Lost in Transition: Or Why I’ll Never Be a Triathlete

It took me until Sunday morning to realise that I never knew how to ride a bike. Throughout most of my life – from the age of seven, when I cycled to school, and would spend my summer evenings pretending to be Stephen Roche, and now to commuting across London on a single-speed two-wheeler – I have cycled almost everyday. And yet, as I was overtaken going up hill in the last five kilometres of the Bradford-upon-Avon triathlon by someone twice my age and half my size, it dawn on me that riding a bike properly is actually quite an art.

It had all started so well. I had signed up for the triathlon just before Easter on the repeated promise that the weather last year had been stunning. And the appeal of a 1.5km  swim in the river followed by 40km on the bike and then a 10km run was only heightened by the fact that it would be a weekend in the countryside and the boy could crash around by the river with Mrs H while I somewhere over the hill.

By the time that Alex and I were standing on the river bank the water temperature had fallen to 12.8 degrees. The swim had been reduced to 1km because of the current after 5 weeks of rain, and while he was still muttering about how warm it had been last year, I was busy worrying whether two swimming caps was really enough.

As it turned out the swim was the least of my worries. After 25 minutes in the river we were dragged onto the bank unceremoniously like line caught tuna being hauled on deck, and on our way to the transition area to change out of our swimming gear to get on the bike. It took me nearly six whole minutes to complete this task. Granted I forgot I had to get the wetsuit over the timing chip on my ankle and ended up rolling on the grass like a dog trying to scratch his back. But six minutes! I’ve had board meetings that have been shorter than that.

And then it was onto the bike. The real surprise was that I was actually ahead of Alex when we got out of the water, but that time was lost in transition and by the time we were out of the gate he was well ahead of me. I later found out that he thought I was still ahead which is why he bolted, but try as I might I couldn’t catch him. I could give you the excuse that my head was all over the place from the swim or that my stomach seemed to have taken leave of its senses, but really it was that there wasn’t enough in the legs.

Kilometre 30 and in search of a cup of tea

The real selling point of the race was that it went past Alex’s parents’ house at kilometre 30. By this time I was way off the back but loving every minute. I was expecting to see the boy standing on the wall waving, but the garden was empty and when I got off the bike and knocked on the door, hopeful of a cup of tea, there was no answer. Instead they were waiting at the bottom of the hill and by the time Louis had sat on the bike and changed the gears I was 12 minutes down on Alex. And there was still an almighty hill to climb back up.

T2, the second transition, was a breeze. Off the bike, and a change of shoes while chewing half a banana that I think was mine, I bounced into the 10km run. If there was one thing I knew how to do it was run. Except it didn’t quite work like that. My legs were all over the place. More intend on going from side to side and with a foreshortened step – a result of an hour on the bike – my son had a better technique than this, and it took 2km for my legs to wake up.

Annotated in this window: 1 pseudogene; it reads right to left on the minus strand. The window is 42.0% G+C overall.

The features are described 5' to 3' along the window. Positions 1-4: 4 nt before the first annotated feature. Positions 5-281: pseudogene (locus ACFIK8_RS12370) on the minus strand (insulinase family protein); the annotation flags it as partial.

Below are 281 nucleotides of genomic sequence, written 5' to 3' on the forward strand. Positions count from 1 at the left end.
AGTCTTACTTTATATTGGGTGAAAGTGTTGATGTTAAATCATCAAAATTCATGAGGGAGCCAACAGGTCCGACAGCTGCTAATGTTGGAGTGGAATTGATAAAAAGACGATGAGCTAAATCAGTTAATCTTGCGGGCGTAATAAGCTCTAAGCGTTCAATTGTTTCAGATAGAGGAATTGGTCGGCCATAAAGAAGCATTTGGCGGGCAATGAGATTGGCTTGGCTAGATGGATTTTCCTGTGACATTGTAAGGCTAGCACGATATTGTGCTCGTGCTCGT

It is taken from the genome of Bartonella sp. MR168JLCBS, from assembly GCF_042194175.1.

By the time I crossed the finish line in 2 hours 40 minutes – a full 50 minutes behind the winner who had passed through the transition area in 2 minutes flat – I had climbed to 96th out of 120 overall. And that’s the point. Even when I was running my first marathons it was never really about racing, more about surviving. This was all about competition, about finding the fastest line around the buoys or the perfect position to descend the hills in. (There were guys there wearing aerodynamic helmets, as if every millisecond did actually count).

None of this is to say I won’t be back, and it has piqued my interest in the Dart 10km swim and an idea that goes back to when I was 18 to cycle the length of France as fast as possible. In the meantime it’s back to what I know best and I’ve just signed up to the Dusk ’til Dawn 50-miler in the Peak District in October. I expect it to be spicy, what with all the hills, but guaranteed that there won’t be wetsuit in sight, and plenty of tea.

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About Robin Harvie

I have been running marathons for ten years. But when I couldn't around faster than 3 hours 12 minutes, I decided to see how far I could run before I keeled over. Turns out pretty far. In September 2009 I took on the Spartathlon - 152 miles from Athens to Sparta. Non stop. Why We Run is about that journey and about why we run at all.
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2 Responses to Lost in Transition: Or Why I’ll Never Be a Triathlete

  1. Paul says:

    I have never been able to get the swimming sorted and therefore never done a tri. Spent a small fortune but something wrong in my head on that one. Was at Liquid Leisure last night in Horton with my 10 year old daughter who is doing her first tri in a few weeks and Richard Stannard offered coaching. Frustrating. Good luck with the bike…

  2. iswimbikerunstrong says:

    Triathlon’s newest transition, “T1.5″: Stopping the bike midway, knocking on someone’s door and hoping for a spot of tea.

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